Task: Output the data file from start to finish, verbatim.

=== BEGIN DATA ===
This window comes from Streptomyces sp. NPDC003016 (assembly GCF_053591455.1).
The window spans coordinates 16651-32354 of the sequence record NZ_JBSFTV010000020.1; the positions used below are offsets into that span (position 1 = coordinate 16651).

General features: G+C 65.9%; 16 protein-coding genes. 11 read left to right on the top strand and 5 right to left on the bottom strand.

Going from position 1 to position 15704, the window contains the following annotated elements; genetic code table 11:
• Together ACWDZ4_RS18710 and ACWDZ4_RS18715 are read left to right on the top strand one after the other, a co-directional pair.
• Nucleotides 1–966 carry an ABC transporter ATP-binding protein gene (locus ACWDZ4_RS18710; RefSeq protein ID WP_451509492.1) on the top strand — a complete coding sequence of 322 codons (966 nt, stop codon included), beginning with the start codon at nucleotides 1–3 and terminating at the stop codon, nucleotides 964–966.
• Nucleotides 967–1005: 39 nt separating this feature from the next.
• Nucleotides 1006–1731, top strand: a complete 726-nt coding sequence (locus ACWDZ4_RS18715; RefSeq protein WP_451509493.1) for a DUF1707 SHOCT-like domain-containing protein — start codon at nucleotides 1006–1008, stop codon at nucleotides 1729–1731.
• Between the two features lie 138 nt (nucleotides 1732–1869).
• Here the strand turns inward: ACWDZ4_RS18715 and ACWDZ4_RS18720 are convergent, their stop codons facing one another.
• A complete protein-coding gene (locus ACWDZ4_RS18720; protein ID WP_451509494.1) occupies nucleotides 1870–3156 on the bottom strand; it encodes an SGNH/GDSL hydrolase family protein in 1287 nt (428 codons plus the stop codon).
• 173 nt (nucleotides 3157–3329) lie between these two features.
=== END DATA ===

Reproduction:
This window comes from Streptomyces sp. NPDC003016 (assembly GCF_053591455.1).
The window spans coordinates 16651-32354 of the sequence record NZ_JBSFTV010000020.1; the positions used below are offsets into that span (position 1 = coordinate 16651).

General features: G+C 65.9%; 16 protein-coding genes. 11 read left to right on the top strand and 5 right to left on the bottom strand.

Going from position 1 to position 15704, the window contains the following annotated elements; genetic code table 11:
• Together ACWDZ4_RS18710 and ACWDZ4_RS18715 are read left to right on the top strand one after the other, a co-directional pair.
• Nucleotides 1–966 carry an ABC transporter ATP-binding protein gene (locus ACWDZ4_RS18710; RefSeq protein ID WP_451509492.1) on the top strand — a complete coding sequence of 322 codons (966 nt, stop codon included), beginning with the start codon at nucleotides 1–3 and terminating at the stop codon, nucleotides 964–966.
• Nucleotides 967–1005: 39 nt separating this feature from the next.
• Nucleotides 1006–1731, top strand: a complete 726-nt coding sequence (locus ACWDZ4_RS18715; RefSeq protein WP_451509493.1) for a DUF1707 SHOCT-like domain-containing protein — start codon at nucleotides 1006–1008, stop codon at nucleotides 1729–1731.
• Between the two features lie 138 nt (nucleotides 1732–1869).
• Here the strand turns inward: ACWDZ4_RS18715 and ACWDZ4_RS18720 are convergent, their stop codons facing one another.
• A complete protein-coding gene (locus ACWDZ4_RS18720; protein ID WP_451509494.1) occupies nucleotides 1870–3156 on the bottom strand; it encodes an SGNH/GDSL hydrolase family protein in 1287 nt (428 codons plus the stop codon).
• 173 nt (nucleotides 3157–3329) lie between these two features.